National Veterans Rendezvous 2011 – Niagara. JULY 8-9-10! Organization of the veterans rendezvous is proceeding on schedule and the events already posted aren't being confirmed. There has been some interest from outside groups providing opportunities that I had not considered so so there may be family friendly changes for the better in the sense of the itinerary . I am determined to present a wonderful weekend for the troops, veterans and your families by providing a variety of events or attractions for you to enjoy throughout the weekend. I would also offer special thanks special thanks to MPP Kim Craitor and Ron P for pointing me in the right direction, Wayne Thompson for responding so quickly, Victor, Tony and Sarah for demonstrating such a positive, can-do attitude during our discussions. Special thanks to Laurie C for being positive on the Niagara Parks Commission level.

The CVA Pennies for Veterans Campaign. We have began to reach out across the nation with the intent of uprising all Canadians of the manner in which we can all assess homeless Canadian veterans. The pennies for veterans campaign has already commenced in some communities and will continue until the July 9 weekend when the CVA is encouraging local communities to honor their troops sacrifice and celebrate the end of the combat mission in Afghanistan. The object is to raise sufficient funds through this penny drive to build/purchase a mission specific veterans homeless facility in Halifax, Nova Scotia and Montréal, Québec. The CVA is looking for partners in this wonderful program, if interested, please contact to discuss how we can work together to attain success!  

Canadian Veterans National Support the Troops Rally. Far to often in this nation, we do not offer the proper compliments to our troops when they have served overseas. The men who fought valiantly, at Kapyong, Chai Li, Hills 355, Kowang San and Hill 187, for example, received no accolades from a grateful nation when they returned from Korea. Lets not stand by and let this happen again. The combat mission is ending in July of next year, lets take advantage of this extraordinary time to step up and organize something in your town. Approach your legion, lions club, whatever social organization you belong to, Appro9ach you councils, God willing, they will answer the patriot's call as has my community in Niagara Falls and together, you can make an important distance in the lives of those who serve today and through a penny drive, offer 1sanctuary to those veterans who have lost hope and a chance for a new beginning, a new life! Many of Canada Sons and Daughters will be home on leave during the month of July. What better time to welcome the valiant to your communities, to introduce them to your citizenship, to identify and provide local assistance to those who may have suffered the consequences of the Afghanistan war, to rally your community to raise pennies for this most noble project!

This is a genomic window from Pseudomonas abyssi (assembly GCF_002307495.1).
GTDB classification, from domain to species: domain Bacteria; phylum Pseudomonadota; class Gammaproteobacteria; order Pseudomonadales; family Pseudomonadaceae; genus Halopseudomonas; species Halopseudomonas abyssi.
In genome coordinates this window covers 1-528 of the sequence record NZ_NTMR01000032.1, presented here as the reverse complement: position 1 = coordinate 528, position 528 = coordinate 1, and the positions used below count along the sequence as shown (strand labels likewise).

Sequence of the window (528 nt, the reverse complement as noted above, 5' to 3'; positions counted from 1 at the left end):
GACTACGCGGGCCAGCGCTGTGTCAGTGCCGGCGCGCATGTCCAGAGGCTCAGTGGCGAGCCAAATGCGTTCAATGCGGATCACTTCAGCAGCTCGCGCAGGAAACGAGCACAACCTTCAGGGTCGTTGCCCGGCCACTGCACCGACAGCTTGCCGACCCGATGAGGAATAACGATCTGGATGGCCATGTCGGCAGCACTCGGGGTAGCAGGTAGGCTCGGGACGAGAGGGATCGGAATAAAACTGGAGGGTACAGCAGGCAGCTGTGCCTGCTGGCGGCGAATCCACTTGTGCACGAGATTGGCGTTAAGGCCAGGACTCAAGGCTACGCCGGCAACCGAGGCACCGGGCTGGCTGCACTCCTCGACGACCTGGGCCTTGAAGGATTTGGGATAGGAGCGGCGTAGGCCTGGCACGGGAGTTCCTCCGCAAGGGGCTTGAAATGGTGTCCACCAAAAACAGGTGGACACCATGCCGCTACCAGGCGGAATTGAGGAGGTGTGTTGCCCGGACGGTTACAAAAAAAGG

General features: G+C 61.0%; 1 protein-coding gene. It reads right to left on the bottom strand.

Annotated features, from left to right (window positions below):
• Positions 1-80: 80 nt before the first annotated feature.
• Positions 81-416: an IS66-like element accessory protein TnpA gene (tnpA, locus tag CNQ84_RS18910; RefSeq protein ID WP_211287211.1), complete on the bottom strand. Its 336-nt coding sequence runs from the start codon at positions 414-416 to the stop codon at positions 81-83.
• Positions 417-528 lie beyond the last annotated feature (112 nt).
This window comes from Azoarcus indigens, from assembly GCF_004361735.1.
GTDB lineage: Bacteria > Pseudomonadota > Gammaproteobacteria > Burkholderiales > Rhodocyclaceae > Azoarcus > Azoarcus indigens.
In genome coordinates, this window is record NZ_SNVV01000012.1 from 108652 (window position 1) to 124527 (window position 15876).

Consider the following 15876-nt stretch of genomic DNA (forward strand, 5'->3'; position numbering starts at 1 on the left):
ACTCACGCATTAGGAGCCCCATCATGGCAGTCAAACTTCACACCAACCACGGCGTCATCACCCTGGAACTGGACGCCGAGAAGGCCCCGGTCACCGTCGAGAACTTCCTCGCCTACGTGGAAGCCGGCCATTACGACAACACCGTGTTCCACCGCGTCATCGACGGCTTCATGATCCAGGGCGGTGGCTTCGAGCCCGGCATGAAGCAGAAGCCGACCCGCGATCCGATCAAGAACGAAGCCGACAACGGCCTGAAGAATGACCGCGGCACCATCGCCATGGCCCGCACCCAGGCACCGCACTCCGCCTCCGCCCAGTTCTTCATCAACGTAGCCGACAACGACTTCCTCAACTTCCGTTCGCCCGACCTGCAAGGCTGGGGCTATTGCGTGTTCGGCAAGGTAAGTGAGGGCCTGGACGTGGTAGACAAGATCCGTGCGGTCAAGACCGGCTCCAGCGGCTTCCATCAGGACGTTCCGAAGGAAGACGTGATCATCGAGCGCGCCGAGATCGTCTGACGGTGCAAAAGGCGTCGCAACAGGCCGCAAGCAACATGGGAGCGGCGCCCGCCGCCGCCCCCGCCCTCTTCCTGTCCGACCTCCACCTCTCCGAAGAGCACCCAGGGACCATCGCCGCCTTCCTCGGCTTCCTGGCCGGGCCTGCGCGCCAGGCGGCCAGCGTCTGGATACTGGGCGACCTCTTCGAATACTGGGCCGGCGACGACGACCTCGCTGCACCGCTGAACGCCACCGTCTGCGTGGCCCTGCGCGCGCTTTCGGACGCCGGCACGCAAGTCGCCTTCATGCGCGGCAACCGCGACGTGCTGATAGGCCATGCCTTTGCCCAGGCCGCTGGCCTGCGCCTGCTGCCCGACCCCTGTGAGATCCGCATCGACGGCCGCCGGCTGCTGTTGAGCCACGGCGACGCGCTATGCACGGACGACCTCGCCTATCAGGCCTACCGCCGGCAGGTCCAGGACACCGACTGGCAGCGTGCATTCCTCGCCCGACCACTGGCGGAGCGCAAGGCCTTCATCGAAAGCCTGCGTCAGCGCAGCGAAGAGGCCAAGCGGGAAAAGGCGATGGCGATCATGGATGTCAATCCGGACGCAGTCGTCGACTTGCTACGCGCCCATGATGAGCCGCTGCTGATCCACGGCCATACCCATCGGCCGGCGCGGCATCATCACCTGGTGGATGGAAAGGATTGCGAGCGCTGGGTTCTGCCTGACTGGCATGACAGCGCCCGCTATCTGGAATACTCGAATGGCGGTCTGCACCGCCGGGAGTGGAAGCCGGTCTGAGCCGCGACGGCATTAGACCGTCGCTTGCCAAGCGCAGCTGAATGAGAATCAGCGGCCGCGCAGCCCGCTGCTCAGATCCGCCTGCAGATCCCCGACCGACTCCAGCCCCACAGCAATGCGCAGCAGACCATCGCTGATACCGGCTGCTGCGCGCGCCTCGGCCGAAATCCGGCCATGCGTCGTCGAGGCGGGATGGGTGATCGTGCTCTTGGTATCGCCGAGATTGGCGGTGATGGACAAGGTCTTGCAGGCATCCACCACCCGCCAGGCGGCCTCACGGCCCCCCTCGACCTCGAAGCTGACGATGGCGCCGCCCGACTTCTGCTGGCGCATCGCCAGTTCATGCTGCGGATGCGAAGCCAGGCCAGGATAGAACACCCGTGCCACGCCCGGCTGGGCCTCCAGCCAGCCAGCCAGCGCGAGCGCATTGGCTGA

I hope you will answer the patriots call, that you will accept your duty to this nation by standing up on the home front for those who serve in war today. Let us unite together to show our sons and daughters how proud we are of them. Let us unite together to insure that those who serve have not been forgotten by the communities they laughed when they join the Canadian forces. Most importantly, let us unite to ensure those who have been terribly wounded, who are disabled, who are blinded or suffering from a variety of psychological issues due to their service in war, are provided the assistance at a community level that they deserve.